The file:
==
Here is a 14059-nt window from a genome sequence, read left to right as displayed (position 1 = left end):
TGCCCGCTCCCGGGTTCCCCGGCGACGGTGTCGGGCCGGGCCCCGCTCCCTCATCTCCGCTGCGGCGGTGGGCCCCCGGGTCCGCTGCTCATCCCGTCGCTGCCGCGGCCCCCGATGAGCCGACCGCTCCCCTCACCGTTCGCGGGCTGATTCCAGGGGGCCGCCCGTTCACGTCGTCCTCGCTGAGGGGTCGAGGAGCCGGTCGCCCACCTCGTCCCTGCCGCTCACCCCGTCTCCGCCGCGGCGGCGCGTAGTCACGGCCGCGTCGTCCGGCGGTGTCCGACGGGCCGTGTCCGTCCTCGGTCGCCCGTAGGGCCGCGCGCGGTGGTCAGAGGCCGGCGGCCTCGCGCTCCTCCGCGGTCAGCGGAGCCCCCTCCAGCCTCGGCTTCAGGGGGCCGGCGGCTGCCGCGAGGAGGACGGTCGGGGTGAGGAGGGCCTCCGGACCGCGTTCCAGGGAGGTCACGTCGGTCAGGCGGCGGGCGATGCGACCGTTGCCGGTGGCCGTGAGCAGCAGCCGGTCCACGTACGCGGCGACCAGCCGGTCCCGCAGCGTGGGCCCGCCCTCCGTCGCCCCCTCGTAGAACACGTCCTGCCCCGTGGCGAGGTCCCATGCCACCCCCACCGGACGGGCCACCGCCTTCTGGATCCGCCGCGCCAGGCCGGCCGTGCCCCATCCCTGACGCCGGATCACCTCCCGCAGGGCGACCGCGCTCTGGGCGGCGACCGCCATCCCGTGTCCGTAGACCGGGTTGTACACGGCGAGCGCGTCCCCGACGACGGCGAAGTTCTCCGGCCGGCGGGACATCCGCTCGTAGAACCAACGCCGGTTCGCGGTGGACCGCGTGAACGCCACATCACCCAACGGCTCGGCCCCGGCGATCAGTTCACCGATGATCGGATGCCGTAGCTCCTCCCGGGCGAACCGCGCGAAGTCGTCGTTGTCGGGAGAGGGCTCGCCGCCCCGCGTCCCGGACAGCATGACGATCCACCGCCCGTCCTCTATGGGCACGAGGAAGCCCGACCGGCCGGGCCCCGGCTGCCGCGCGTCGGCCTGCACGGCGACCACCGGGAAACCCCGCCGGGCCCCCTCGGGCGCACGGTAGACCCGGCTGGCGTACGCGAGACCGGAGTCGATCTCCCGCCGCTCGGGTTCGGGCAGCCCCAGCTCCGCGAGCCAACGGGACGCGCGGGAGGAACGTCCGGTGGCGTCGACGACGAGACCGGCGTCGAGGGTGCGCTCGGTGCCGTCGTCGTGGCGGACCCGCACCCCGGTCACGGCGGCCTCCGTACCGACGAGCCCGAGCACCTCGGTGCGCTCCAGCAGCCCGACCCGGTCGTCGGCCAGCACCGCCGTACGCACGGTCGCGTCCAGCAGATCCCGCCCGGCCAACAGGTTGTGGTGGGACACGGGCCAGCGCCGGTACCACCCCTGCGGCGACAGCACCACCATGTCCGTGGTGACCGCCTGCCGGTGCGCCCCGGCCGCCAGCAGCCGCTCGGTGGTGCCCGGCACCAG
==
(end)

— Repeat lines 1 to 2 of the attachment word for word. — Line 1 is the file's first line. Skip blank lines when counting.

Here is a 14059-nt window from a genome sequence, read left to right as displayed (position 1 = left end):
TGCCCGCTCCCGGGTTCCCCGGCGACGGTGTCGGGCCGGGCCCCGCTCCCTCATCTCCGCTGCGGCGGTGGGCCCCCGGGTCCGCTGCTCATCCCGTCGCTGCCGCGGCCCCCGATGAGCCGACCGCTCCCCTCACCGTTCGCGGGCTGATTCCAGGGGGCCGCCCGTTCACGTCGTCCTCGCTGAGGGGTCGAGGAGCCGGTCGCCCACCTCGTCCCTGCCGCTCACCCCGTCTCCGCCGCGGCGGCGCGTAGTCACGGCCGCGTCGTCCGGCGGTGTCCGACGGGCCGTGTCCGTCCTCGGTCGCCCGTAGGGCCGCGCGCGGTGGTCAGAGGCCGGCGGCCTCGCGCTCCTCCGCGGTCAGCGGAGCCCCCTCCAGCCTCGGCTTCAGGGGGCCGGCGGCTGCCGCGAGGAGGACGGTCGGGGTGAGGAGGGCCTCCGGACCGCGTTCCAGGGAGGTCACGTCGGTCAGGCGGCGGGCGATGCGACCGTTGCCGGTGGCCGTGAGCAGCAGCCGGTCCACGTACGCGGCGACCAGCCGGTCCCGCAGCGTGGGCCCGCCCTCCGTCGCCCCCTCGTAGAACACGTCCTGCCCCGTGGCGAGGTCCCATGCCACCCCCACCGGACGGGCCACCGCCTTCTGGATCCGCCGCGCCAGGCCGGCCGTGCCCCATCCCTGACGCCGGATCACCTCCCGCAGGGCGACCGCGCTCTGGGCGGCGACCGCCATCCCGTGTCCGTAGACCGGGTTGTACACGGCGAGCGCGTCCCCGACGACGGCGAAGTTCTCCGGCCGGCGGGACATCCGCTCGTAGAACCAACGCCGGTTCGCGGTGGACCGCGTGAACGCCACATCACCCAACGGCTCGGCCCCGGCGATCAGTTCACCGATGATCGGATGCCGTAGCTCCTCCCGGGCGAACCGCGCGAAGTCGTCGTTGTCGGGAGAGGGCTCGCCGCCCCGCGTCCCGGACAGCATGACGATCCACCGCCCGTCCTCTATGGGCACGAGGAAGCCCGACCGGCCGGGCCCCGGCTGCCGCGCGTCGGCCTGCACGGCGACCACCGGGAAACCCCGCCGGGCCCCCTCGGGCGCACGGTAGACCCGGCTGGCGTACGCGAGACCGGAGTCGATCTCCCGCCGCTCGGGTTCGGGCAGCCCCAGCTCCGCGAGCCAACGGGACGCGCGGGAGGAACGTCCGGTGGCGTCGACGACGAGACCGGCGTCGAGGGTGCGCTCGGTGCCGTCGTCGTGGCGGACCCGCACCCCGGTCACGGCGGCCTCCGTACCGACGAGCCCGAGCACCTCGGTGCGCTCCAGCAGCCCGACCCGGTCGTCGGCCAGCACCGCCGTACGCACGGTCGCGTCCAGCAGATCCCGCCCGGCCAACAGGTTGTGGTGGGACACGGGCCAGCGCCGGTACCACCCCTGCGGCGACAGCACCACCATGTCCGTGGTGACCGCCTGCCGGTGCGCCCCGGCCGCCAGCAGCCGCTCGGTGGTGCCCGGCACCAG